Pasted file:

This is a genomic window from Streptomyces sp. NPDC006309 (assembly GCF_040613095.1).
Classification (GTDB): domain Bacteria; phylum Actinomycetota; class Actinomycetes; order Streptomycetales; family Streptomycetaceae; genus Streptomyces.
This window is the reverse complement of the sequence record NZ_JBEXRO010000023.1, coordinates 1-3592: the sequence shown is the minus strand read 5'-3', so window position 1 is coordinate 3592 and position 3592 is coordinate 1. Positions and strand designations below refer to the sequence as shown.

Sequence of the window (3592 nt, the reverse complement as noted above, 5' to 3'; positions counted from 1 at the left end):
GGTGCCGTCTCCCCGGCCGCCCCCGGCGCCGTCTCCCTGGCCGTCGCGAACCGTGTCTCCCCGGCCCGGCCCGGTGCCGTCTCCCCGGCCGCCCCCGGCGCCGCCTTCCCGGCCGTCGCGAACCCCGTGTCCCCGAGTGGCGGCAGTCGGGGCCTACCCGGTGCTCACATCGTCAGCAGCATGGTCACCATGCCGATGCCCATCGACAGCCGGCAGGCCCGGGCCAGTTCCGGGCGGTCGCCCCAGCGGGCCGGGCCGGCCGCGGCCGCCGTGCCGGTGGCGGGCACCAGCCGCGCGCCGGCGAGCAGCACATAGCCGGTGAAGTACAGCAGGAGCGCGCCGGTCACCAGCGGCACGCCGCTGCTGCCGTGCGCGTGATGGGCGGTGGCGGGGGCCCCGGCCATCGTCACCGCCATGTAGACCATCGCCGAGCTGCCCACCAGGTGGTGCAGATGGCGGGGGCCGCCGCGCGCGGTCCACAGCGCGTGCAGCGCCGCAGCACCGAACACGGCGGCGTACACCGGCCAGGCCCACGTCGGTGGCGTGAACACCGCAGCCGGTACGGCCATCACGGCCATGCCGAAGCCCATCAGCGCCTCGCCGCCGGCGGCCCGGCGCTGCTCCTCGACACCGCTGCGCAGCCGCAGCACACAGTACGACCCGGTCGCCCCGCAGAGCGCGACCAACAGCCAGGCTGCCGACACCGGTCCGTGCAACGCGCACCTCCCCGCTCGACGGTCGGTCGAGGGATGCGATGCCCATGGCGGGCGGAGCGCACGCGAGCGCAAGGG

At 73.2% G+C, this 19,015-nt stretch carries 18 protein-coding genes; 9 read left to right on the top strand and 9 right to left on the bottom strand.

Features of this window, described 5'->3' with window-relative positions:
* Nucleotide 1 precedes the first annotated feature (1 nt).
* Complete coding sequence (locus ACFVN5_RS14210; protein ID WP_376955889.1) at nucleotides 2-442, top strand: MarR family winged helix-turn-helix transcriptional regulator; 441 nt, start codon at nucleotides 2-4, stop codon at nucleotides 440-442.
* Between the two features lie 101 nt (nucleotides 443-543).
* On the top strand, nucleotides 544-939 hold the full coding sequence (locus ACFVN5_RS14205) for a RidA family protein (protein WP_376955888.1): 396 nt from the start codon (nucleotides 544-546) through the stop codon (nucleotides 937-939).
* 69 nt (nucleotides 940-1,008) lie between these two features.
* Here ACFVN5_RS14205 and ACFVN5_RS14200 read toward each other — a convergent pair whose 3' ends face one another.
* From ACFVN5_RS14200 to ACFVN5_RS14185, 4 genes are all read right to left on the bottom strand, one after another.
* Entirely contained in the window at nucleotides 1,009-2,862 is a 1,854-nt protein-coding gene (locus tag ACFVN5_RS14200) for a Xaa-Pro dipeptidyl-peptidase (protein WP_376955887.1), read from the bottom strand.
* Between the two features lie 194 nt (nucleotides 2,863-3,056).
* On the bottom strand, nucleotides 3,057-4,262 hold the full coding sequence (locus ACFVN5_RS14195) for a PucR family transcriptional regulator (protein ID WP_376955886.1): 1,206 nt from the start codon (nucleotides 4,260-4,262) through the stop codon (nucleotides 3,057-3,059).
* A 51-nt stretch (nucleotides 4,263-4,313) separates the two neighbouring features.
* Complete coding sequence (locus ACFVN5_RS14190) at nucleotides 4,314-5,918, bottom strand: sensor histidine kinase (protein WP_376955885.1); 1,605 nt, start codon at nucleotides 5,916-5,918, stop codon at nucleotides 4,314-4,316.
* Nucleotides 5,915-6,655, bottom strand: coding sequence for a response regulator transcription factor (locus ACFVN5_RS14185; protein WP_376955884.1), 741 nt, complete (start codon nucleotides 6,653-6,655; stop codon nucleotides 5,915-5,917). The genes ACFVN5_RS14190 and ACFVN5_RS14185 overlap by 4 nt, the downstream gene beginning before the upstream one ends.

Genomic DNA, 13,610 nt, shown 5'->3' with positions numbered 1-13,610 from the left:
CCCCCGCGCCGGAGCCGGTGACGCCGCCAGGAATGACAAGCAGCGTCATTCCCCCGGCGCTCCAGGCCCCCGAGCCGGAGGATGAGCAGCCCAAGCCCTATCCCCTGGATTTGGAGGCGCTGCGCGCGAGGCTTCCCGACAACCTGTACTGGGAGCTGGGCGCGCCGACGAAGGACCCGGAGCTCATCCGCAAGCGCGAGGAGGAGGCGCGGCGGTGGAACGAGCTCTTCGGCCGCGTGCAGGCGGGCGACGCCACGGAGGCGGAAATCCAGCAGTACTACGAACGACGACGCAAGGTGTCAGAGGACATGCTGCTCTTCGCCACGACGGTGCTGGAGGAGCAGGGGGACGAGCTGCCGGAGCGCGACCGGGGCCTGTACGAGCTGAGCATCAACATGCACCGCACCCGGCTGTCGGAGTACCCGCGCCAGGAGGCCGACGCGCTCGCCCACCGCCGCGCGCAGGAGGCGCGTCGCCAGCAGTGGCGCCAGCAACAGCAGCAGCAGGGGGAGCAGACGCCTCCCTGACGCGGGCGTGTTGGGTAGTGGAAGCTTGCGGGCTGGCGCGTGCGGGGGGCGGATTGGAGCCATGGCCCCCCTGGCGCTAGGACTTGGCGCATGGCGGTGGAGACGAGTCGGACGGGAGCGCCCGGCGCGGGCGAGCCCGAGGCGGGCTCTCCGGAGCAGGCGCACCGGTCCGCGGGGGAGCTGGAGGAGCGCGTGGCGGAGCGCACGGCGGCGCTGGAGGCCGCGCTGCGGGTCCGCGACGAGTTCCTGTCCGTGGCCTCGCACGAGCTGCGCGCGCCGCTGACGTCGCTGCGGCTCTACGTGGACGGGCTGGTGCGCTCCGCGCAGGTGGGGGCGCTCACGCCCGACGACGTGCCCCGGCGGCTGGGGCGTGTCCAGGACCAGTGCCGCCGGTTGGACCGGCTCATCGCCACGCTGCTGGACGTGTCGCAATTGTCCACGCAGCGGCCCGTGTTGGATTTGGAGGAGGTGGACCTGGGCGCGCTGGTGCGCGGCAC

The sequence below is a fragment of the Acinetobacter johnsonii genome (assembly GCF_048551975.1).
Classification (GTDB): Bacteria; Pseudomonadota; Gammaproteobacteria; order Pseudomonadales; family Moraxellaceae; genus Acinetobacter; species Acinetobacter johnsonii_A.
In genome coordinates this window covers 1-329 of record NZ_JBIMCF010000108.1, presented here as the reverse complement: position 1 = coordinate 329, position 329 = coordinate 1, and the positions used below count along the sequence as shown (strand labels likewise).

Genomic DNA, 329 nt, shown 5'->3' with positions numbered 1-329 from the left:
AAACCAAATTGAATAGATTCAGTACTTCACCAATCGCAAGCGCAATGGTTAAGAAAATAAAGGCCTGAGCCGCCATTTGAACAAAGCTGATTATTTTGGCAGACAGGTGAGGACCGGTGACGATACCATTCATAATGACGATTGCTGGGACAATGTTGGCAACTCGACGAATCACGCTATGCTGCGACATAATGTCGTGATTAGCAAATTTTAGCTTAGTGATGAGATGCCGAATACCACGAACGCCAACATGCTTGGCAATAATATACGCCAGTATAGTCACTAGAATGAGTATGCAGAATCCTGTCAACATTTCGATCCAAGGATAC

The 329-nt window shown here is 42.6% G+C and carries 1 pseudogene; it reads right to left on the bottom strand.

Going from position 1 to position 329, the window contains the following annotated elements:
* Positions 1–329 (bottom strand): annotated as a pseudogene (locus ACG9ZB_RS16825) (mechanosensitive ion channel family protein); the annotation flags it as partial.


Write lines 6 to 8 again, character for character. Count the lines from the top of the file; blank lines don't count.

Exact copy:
At 73.2% G+C, this 19,015-nt stretch carries 18 protein-coding genes; 9 read left to right on the top strand and 9 right to left on the bottom strand.

Features of this window, described 5'->3' with window-relative positions:
* Nucleotide 1 precedes the first annotated feature (1 nt).